NFL

Tuesday's Sports In Brief

BASEBALL

SAN FRANCISCO (AP) After a nearly decade-long steroids prosecution, Barry Bonds emerged victorious Tuesday when federal prosecutors dropped what was left of their criminal case against the career home runs leader.

The government's pursuit of Bonds ended quietly with a one-paragraph motion by the U.S. Department of Justice announcing Solicitor General Donald B. Verrilli Jr. will not ask the U.S. Supreme Court to review the appellate decision that overturned Bonds' obstruction of justice conviction.

A jury found the former San Francisco Giants star guilty in 2011 for giving a meandering answer to a federal grand jury in 2003 when asked whether his personal trainer gave him anything that required a syringe for self-injection. An 11-judge panel of the 9th U.S. Circuit Court of Appeals overturned that conviction in April, and the government had until Wednesday to file for a Supreme Court review.

The jury deadlocked on three counts accusing Bonds of making false statements when he denied receiving steroids or human growth hormone or any substance that required a syringe for self-injection from the trainer, Greg Anderson. The government dismissed those counts in August 2011, and the 9th Circuit barred a retrial on the obstruction charge, citing double jeopardy.

---

NBA

LOS ANGELES (AP) - DeAndre Jordan thought the Dallas Mavericks offered everything he wanted, including a fresh start and a bigger offensive role.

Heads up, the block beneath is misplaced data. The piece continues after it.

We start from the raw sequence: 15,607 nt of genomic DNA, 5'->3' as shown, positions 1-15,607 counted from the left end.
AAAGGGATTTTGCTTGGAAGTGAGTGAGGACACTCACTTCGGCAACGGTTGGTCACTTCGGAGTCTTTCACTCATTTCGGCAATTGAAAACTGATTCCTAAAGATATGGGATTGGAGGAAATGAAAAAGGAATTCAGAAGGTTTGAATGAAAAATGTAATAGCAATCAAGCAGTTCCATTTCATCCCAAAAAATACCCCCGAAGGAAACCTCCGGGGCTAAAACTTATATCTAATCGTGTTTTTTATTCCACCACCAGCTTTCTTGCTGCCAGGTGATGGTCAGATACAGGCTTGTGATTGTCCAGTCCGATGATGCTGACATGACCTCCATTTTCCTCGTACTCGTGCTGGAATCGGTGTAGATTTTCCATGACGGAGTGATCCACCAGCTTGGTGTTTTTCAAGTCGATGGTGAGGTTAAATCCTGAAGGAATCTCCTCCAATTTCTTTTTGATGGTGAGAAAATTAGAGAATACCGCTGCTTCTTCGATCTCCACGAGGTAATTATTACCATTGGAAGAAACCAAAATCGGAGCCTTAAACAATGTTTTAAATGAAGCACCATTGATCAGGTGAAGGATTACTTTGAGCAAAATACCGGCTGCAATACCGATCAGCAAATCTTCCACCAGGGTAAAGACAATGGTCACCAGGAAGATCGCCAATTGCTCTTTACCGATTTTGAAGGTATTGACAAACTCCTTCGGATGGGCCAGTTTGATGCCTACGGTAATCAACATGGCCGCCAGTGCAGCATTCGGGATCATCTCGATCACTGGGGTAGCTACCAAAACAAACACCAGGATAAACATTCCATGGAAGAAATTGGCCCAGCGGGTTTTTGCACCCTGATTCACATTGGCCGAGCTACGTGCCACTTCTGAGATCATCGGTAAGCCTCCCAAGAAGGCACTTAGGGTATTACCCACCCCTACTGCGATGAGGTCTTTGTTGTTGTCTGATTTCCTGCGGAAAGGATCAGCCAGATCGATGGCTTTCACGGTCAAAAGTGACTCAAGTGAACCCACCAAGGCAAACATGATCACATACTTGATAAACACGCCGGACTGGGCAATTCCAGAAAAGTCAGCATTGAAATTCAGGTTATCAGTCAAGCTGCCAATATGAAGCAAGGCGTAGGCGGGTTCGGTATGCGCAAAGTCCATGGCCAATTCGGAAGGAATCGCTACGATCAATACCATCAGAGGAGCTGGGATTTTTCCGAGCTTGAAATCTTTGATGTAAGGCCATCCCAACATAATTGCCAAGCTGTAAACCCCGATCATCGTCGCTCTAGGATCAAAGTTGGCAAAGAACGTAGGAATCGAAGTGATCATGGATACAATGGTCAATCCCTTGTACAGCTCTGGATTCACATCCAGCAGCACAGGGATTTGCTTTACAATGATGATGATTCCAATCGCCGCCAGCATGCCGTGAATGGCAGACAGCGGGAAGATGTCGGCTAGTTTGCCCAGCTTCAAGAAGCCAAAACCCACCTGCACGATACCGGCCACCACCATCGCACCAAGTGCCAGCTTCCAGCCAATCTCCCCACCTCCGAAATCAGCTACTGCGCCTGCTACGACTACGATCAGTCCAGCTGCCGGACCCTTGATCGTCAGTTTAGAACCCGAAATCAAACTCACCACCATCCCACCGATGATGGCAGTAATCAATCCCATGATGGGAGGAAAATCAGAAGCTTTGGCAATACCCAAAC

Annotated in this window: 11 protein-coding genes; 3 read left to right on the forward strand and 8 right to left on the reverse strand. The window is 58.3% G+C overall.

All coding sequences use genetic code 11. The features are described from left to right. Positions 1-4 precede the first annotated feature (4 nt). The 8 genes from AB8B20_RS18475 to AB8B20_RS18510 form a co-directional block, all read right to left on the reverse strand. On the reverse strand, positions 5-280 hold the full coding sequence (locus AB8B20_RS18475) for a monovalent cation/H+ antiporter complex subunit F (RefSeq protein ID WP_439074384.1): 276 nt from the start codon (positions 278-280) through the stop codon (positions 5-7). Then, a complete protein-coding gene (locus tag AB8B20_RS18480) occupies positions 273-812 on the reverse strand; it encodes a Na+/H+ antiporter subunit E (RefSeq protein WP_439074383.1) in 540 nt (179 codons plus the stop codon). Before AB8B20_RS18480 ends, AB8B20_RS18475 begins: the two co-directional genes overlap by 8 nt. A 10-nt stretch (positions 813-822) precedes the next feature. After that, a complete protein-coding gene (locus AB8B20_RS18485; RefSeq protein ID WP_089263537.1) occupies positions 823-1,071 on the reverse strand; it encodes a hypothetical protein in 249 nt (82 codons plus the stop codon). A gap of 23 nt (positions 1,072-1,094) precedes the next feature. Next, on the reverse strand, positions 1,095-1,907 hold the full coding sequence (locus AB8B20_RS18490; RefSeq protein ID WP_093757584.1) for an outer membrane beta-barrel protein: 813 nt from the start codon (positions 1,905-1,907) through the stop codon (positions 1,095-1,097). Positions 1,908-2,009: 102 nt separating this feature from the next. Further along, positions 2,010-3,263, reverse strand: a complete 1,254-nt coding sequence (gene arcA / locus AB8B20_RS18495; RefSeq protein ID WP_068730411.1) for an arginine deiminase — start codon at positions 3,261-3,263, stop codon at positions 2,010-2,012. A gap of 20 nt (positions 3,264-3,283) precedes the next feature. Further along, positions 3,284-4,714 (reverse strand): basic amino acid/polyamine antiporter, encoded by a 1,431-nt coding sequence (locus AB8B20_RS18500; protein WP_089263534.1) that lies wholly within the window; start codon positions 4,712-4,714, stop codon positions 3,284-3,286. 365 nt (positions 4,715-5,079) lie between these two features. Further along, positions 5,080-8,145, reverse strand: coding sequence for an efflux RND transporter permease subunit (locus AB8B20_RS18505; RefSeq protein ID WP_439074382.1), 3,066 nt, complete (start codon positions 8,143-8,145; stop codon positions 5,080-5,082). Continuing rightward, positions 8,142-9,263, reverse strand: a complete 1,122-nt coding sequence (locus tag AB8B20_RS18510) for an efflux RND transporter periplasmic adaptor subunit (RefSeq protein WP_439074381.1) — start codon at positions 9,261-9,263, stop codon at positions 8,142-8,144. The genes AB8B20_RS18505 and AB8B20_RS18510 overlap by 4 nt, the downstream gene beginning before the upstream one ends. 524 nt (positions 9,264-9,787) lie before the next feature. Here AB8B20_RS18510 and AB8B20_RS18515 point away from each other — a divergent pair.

When Jordan thought about it a little more, the craziest free-agent recruitment story in recent NBA history ended with him back on the Los Angeles Clippers.

The league rebounding champion was reintroduced Tuesday by the Clippers, who managed to keep Jordan after he changed his mind about his verbal commitment to Dallas.

While referring to his free agency as ''this whole fiasco,'' Jordan gave a bit of insight into his reasoning for his flip-flop.

Jordan initially thought he needed change in his career after seven seasons with the Clippers, and Dallas offered a starring role.

But Jordan soon realized he would be leaving a title contender in a city he loves.

---

NFL

DALLAS (AP) - A company partly owned by Tony Romo is suing the NFL over a canceled fantasy football event that was to involve the Dallas quarterback and other star players in Las Vegas.

The Fan Expo LLC filed a lawsuit in Dallas County on Tuesday alleging that the league intimidated players with threats of fines and suspensions for associating with what the NFL called a gambling-related event.

The Texas-based company claims the NFL initially approved the event by allowing some members of league-owned media outlets to participate. The suit says family members of some players were called with warnings of discipline.

The lawsuit seeks more than $1 million. The NFL said it was reviewing the lawsuit.

MINNEAPOLIS (AP) - Adrian Peterson and the Minnesota Vikings agreed Tuesday to restructure the final three years of his contract, giving the six-time Pro Bowl running back $20 million in guaranteed money.